The Obit For Art Fowler
84, Who Coached for Yankees Again and Again, Is Dead
Fowlers death was announced by his son John, The Associated Press said.
In the late 1970s and 80s, when the Yankees were known as the Bronx Zoo and Steinbrenner, the impetuous owner, had a revolving door of managers and coaches, Martin and Fowler were in and out, and then back and gone once more.
Fowler pitched in the major leagues for nine seasons, but was remembered mostly for his stints as Martins pitching coach, following him from Minnesota to Detroit to Texas to the Yankees to Oakland and then back to the Yankees.
We got fired at Minnesota, we got fired at Detroit, we got fired at Texas, Fowler once recalled. And there was more to come at Yankee Stadium.
Fowler was the Yankees pitching coach in the late 1970s and again in 1983 and 1988.
It seemed that when Steinbrenner was angry at Martin, one way to show his wrath was to rid him of Fowler.
In June 1983, a strain between Steinbrenner and Martin deepened when Steinbrenner removed Fowler as the pitching coach.
Asked if Martin resisted the change, Steinbrenner told The New York Times, Naturally, hes Billys best friend, and Billy wasnt happy.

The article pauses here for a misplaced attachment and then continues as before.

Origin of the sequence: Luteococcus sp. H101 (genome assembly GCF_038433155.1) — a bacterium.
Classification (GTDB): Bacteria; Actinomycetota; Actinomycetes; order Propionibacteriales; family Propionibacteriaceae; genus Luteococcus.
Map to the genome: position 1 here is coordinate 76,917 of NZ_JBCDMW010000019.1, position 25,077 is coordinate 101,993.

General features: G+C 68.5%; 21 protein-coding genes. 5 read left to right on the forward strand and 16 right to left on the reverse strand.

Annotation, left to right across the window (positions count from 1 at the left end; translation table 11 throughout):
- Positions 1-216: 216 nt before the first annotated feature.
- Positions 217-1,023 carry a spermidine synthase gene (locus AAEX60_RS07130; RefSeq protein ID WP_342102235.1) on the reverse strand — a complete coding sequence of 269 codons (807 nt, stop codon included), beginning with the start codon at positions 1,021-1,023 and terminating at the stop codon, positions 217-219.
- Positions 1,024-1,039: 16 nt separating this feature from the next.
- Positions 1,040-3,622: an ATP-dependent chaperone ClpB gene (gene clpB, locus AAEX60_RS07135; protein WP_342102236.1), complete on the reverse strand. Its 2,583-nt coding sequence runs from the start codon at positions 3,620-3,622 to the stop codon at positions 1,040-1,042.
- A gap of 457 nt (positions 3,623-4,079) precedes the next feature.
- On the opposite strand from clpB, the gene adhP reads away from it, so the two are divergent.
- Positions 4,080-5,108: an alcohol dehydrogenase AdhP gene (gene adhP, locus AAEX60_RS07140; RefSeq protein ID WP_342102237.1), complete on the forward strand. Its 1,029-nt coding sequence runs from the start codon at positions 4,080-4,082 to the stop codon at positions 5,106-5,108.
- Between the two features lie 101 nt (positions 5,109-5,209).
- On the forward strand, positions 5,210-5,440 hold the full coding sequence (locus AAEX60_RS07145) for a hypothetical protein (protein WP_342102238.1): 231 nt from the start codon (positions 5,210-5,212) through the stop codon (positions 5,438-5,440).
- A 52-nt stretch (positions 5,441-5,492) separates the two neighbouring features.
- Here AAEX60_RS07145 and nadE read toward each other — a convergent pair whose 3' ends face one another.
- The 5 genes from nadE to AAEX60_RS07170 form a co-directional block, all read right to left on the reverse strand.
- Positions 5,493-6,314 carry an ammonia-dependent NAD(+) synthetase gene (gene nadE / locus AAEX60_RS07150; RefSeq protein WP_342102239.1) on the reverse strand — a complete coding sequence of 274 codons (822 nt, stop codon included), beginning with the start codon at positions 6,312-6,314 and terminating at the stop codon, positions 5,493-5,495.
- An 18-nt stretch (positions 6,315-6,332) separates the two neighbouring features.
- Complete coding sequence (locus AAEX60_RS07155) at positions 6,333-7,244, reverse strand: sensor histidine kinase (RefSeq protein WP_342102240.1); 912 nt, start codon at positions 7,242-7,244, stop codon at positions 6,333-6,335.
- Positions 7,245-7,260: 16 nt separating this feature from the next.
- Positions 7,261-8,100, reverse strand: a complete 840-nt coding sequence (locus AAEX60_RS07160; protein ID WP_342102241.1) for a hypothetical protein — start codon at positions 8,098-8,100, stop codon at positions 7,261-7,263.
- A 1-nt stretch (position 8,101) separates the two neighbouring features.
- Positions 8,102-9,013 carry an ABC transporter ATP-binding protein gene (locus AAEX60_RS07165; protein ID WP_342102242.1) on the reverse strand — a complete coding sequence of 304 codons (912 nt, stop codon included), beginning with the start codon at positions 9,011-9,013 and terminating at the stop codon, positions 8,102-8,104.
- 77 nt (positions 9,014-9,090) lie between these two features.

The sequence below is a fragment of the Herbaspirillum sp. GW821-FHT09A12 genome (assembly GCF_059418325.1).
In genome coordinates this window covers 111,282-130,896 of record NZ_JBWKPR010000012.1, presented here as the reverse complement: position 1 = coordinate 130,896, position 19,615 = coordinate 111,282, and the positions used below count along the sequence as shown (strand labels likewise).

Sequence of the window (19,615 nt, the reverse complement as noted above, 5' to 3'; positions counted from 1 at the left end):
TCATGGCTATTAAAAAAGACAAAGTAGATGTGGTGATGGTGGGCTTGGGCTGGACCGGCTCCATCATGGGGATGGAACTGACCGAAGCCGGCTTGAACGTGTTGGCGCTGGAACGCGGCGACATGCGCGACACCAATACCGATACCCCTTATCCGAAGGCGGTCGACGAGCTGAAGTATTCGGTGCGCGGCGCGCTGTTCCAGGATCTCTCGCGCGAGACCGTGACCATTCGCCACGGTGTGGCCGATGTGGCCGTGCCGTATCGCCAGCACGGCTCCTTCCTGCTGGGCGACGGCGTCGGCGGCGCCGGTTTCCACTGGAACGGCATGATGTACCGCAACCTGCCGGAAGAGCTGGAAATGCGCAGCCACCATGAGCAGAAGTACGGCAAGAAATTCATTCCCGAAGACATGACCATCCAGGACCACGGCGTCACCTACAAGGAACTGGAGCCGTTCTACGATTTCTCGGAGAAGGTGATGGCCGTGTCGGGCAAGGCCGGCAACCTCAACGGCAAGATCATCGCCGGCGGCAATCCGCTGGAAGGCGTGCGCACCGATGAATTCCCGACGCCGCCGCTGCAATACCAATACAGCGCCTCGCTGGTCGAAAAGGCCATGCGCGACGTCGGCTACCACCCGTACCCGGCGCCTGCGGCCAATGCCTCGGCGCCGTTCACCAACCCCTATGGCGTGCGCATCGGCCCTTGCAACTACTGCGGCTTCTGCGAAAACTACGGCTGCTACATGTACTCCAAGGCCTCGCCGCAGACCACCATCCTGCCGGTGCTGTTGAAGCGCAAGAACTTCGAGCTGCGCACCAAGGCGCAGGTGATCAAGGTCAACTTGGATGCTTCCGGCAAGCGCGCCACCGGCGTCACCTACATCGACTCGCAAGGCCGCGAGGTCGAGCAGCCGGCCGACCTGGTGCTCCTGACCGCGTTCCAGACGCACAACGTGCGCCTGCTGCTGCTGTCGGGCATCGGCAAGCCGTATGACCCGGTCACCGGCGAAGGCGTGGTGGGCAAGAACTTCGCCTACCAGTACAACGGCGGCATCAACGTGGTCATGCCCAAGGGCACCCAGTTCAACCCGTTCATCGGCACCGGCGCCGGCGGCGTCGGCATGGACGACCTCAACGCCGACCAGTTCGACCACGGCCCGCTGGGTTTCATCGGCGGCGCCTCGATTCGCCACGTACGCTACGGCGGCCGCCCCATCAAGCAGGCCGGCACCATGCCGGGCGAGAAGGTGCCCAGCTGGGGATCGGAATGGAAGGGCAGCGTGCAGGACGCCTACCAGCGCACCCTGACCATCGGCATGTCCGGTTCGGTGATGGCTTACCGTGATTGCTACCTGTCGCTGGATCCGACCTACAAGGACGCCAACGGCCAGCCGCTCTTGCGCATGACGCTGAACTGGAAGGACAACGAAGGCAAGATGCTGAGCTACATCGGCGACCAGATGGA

Martin remarked: Hes been with me 15 years. Am I sad? No comment.
Fowler was not so reticent. I just got fired, he said. But I wont ever badmouth George Steinbrenner. Hes all right. But he doesnt know anything about baseball, and he listens to the wrong advice.
Fowler, a native of Converse, S.C., made his major league pitching debut with the Cincinnati Reds in 1954 and also pitched for the Los Angeles Dodgers and the Los Angeles Angels, appearing often in relief. He had a career record of 54-51.
In addition to his son John, Fowler is survived by his wife, Ruth; his son Ray; a daughter, Cheryl; and a sister, Ruth Gilbert.